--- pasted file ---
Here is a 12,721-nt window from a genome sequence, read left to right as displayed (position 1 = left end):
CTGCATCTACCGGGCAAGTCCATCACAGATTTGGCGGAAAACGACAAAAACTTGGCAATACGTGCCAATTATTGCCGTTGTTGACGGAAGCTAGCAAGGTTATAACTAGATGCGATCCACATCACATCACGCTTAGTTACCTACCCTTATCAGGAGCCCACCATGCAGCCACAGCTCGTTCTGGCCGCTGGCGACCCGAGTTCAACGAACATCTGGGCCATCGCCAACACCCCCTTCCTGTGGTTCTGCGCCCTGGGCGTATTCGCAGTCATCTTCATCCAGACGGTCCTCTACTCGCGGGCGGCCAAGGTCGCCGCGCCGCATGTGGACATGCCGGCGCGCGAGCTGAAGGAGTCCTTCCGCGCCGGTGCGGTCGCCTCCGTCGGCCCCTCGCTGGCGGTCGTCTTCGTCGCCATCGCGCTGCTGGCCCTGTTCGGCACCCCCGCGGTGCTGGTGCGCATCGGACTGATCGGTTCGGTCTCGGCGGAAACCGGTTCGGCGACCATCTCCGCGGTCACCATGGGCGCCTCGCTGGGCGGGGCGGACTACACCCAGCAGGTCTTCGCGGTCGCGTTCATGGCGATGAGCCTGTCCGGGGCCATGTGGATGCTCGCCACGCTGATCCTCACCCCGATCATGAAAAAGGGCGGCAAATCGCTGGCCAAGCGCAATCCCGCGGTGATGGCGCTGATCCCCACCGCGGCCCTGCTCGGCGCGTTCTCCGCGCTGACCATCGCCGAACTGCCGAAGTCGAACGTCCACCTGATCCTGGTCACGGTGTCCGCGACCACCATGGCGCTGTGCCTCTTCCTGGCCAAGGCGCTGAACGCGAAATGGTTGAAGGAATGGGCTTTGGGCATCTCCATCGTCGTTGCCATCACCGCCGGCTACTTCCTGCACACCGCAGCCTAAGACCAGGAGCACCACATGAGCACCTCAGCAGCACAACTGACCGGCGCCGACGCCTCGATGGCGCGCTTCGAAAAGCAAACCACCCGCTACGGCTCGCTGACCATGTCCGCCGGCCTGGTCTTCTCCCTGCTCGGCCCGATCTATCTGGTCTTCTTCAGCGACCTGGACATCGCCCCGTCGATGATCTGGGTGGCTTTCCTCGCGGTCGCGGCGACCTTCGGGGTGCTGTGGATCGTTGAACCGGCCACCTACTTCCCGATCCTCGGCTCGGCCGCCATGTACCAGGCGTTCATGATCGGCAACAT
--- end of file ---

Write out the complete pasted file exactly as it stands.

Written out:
Here is a 12,721-nt window from a genome sequence, read left to right as displayed (position 1 = left end):
CTGCATCTACCGGGCAAGTCCATCACAGATTTGGCGGAAAACGACAAAAACTTGGCAATACGTGCCAATTATTGCCGTTGTTGACGGAAGCTAGCAAGGTTATAACTAGATGCGATCCACATCACATCACGCTTAGTTACCTACCCTTATCAGGAGCCCACCATGCAGCCACAGCTCGTTCTGGCCGCTGGCGACCCGAGTTCAACGAACATCTGGGCCATCGCCAACACCCCCTTCCTGTGGTTCTGCGCCCTGGGCGTATTCGCAGTCATCTTCATCCAGACGGTCCTCTACTCGCGGGCGGCCAAGGTCGCCGCGCCGCATGTGGACATGCCGGCGCGCGAGCTGAAGGAGTCCTTCCGCGCCGGTGCGGTCGCCTCCGTCGGCCCCTCGCTGGCGGTCGTCTTCGTCGCCATCGCGCTGCTGGCCCTGTTCGGCACCCCCGCGGTGCTGGTGCGCATCGGACTGATCGGTTCGGTCTCGGCGGAAACCGGTTCGGCGACCATCTCCGCGGTCACCATGGGCGCCTCGCTGGGCGGGGCGGACTACACCCAGCAGGTCTTCGCGGTCGCGTTCATGGCGATGAGCCTGTCCGGGGCCATGTGGATGCTCGCCACGCTGATCCTCACCCCGATCATGAAAAAGGGCGGCAAATCGCTGGCCAAGCGCAATCCCGCGGTGATGGCGCTGATCCCCACCGCGGCCCTGCTCGGCGCGTTCTCCGCGCTGACCATCGCCGAACTGCCGAAGTCGAACGTCCACCTGATCCTGGTCACGGTGTCCGCGACCACCATGGCGCTGTGCCTCTTCCTGGCCAAGGCGCTGAACGCGAAATGGTTGAAGGAATGGGCTTTGGGCATCTCCATCGTCGTTGCCATCACCGCCGGCTACTTCCTGCACACCGCAGCCTAAGACCAGGAGCACCACATGAGCACCTCAGCAGCACAACTGACCGGCGCCGACGCCTCGATGGCGCGCTTCGAAAAGCAAACCACCCGCTACGGCTCGCTGACCATGTCCGCCGGCCTGGTCTTCTCCCTGCTCGGCCCGATCTATCTGGTCTTCTTCAGCGACCTGGACATCGCCCCGTCGATGATCTGGGTGGCTTTCCTCGCGGTCGCGGCGACCTTCGGGGTGCTGTGGATCGTTGAACCGGCCACCTACTTCCCGATCCTCGGCTCGGCCGCCATGTACCAGGCGTTCATGATCGGCAACAT